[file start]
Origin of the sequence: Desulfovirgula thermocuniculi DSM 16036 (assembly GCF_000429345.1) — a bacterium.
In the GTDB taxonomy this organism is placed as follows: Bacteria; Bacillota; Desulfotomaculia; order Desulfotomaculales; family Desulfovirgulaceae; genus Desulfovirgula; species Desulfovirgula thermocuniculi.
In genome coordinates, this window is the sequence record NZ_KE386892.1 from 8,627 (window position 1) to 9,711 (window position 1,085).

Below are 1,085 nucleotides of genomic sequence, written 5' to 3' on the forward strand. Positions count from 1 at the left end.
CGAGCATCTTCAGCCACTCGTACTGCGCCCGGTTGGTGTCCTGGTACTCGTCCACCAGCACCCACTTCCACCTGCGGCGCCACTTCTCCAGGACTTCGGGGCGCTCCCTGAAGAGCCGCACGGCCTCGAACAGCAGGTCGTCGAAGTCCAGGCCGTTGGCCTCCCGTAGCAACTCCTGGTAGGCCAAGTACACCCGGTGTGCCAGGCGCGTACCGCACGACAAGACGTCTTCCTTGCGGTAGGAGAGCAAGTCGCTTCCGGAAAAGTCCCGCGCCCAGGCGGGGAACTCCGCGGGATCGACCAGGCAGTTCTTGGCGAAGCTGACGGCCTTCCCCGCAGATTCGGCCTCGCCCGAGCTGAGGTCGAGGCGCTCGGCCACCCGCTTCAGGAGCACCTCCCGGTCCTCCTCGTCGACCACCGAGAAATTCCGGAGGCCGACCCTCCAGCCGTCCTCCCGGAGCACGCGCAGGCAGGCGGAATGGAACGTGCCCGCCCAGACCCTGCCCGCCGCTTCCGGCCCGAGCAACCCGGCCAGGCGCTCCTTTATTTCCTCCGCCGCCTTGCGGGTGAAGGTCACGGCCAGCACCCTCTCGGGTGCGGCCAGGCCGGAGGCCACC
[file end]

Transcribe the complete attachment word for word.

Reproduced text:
Origin of the sequence: Desulfovirgula thermocuniculi DSM 16036 (assembly GCF_000429345.1) — a bacterium.
In the GTDB taxonomy this organism is placed as follows: Bacteria; Bacillota; Desulfotomaculia; order Desulfotomaculales; family Desulfovirgulaceae; genus Desulfovirgula; species Desulfovirgula thermocuniculi.
In genome coordinates, this window is the sequence record NZ_KE386892.1 from 8,627 (window position 1) to 9,711 (window position 1,085).

Below are 1,085 nucleotides of genomic sequence, written 5' to 3' on the forward strand. Positions count from 1 at the left end.
CGAGCATCTTCAGCCACTCGTACTGCGCCCGGTTGGTGTCCTGGTACTCGTCCACCAGCACCCACTTCCACCTGCGGCGCCACTTCTCCAGGACTTCGGGGCGCTCCCTGAAGAGCCGCACGGCCTCGAACAGCAGGTCGTCGAAGTCCAGGCCGTTGGCCTCCCGTAGCAACTCCTGGTAGGCCAAGTACACCCGGTGTGCCAGGCGCGTACCGCACGACAAGACGTCTTCCTTGCGGTAGGAGAGCAAGTCGCTTCCGGAAAAGTCCCGCGCCCAGGCGGGGAACTCCGCGGGATCGACCAGGCAGTTCTTGGCGAAGCTGACGGCCTTCCCCGCAGATTCGGCCTCGCCCGAGCTGAGGTCGAGGCGCTCGGCCACCCGCTTCAGGAGCACCTCCCGGTCCTCCTCGTCGACCACCGAGAAATTCCGGAGGCCGACCCTCCAGCCGTCCTCCCGGAGCACGCGCAGGCAGGCGGAATGGAACGTGCCCGCCCAGACCCTGCCCGCCGCTTCCGGCCCGAGCAACCCGGCCAGGCGCTCCTTTATTTCCTCCGCCGCCTTGCGGGTGAAGGTCACGGCCAGCACCCTCTCGGGTGCGGCCAGGCCGGAGGCCACC